The notification type can represent any event, i.e. the emission of a value, an error or completion. Notice in the marble diagram above that the emission of "onCompleted" did not mean the end of the sequence, as the sequence actually ends afterwards. Here's an example

Observable<Long> values = Observable.interval(100, TimeUnit.MILLISECONDS);

values.take(3)
    .materialize()
    .subscribe(new PrintSubscriber("Materialize"));

Output

Materialize: [rx.Notification@a4c802e9 OnNext 0]
Materialize: [rx.Notification@a4c802ea OnNext 1]
Materialize: [rx.Notification@a4c802eb OnNext 2]
Materialize: [rx.Notification@18d48ace OnCompleted]
Materialize: Completed

The Notification type contains methods for determining the type of the event as well the carried value or Throwable, if any.

dematerialize will reverse the effect of materialize, returning a materialized observable to its normal form.

flatMap

map took one value and returned another, replacing items in the sequence one-for-one. flatMap will replace an item with any number of items, including zero or infinite items. flatMap's transformation method takes values from the source observable and, for each of them, returns a new observable that emits the new values.

public final <R> Observable<R> flatMap(Func1<? super T,? extends Observable<? extends R>> func)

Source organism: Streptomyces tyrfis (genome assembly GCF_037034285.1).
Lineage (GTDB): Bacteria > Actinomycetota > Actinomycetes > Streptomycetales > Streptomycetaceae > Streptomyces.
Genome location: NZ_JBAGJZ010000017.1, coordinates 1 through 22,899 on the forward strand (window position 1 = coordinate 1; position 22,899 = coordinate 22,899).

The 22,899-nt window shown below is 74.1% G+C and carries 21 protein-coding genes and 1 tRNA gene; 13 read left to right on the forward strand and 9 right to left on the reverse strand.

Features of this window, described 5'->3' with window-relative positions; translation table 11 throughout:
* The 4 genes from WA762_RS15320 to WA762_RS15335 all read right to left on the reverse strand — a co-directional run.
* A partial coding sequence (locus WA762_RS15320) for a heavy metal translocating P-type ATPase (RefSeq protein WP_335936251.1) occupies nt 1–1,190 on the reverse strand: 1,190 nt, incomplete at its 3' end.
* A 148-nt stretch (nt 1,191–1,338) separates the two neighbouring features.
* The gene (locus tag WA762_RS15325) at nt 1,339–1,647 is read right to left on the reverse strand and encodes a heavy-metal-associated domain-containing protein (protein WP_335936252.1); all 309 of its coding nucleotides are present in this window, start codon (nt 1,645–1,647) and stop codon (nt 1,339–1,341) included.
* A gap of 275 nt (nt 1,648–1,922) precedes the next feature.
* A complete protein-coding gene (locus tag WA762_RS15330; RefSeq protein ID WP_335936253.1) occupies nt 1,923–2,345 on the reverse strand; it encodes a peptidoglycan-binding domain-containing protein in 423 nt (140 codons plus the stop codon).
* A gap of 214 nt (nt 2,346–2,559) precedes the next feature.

The observable returned by flatMap will emit all the values emitted by all the observables produced by the transformation function. Values from the same observable will be in order, but they may be interleaved with values from other observables.

Let's start with a simple example, where flatMap is applied on an observable with a single value. values will emit a single value, 2. flatMap will turn it into an observable that is the range between 0 and 2. The values in this observable are emitted in the final observable.

Observable<Integer> values = Observable.just(2);

values
    .flatMap(i -> Observable.range(0,i))
    .subscribe(new PrintSubscriber("flatMap"));

Output

flatMap: 0
flatMap: 1
flatMap: Completed

When flatMap is applied on an observable with multiple values, each value will produce a new observable. values will emit 1, 2 and 3. The resulting observables will emit the values [0], [0,1] and [0,1,2], respectively. The values will be flattened together into one observable: the one that is returned by flatMap.

Observable<Integer> values = Observable.range(1,3);

values
    .flatMap(i -> Observable.range(0,i))
    .subscribe(new PrintSubscriber("flatMap"));

Output

flatMap: 0
flatMap: 0
flatMap: 1
flatMap: 0
flatMap: 1
flatMap: 2
flatMap: Completed

Much like map, flatMap's input and output type are free to differ. In the next example, we will transform integers into Character

Observable<Integer> values = Observable.just(1);

values
    .flatMap(i -> 
        Observable.just(
            Character.valueOf((char)(i+64))
    ))
    .subscribe(new PrintSubscriber("flatMap"));

This hasn't helped us more than the map operator. There is one key difference that we can exploit to get more out of the flatMap operator. While every value must result in an Observable, nothing prevents this observable from being empty. We can use that to silenty filter the sequence while transforming it at the same time.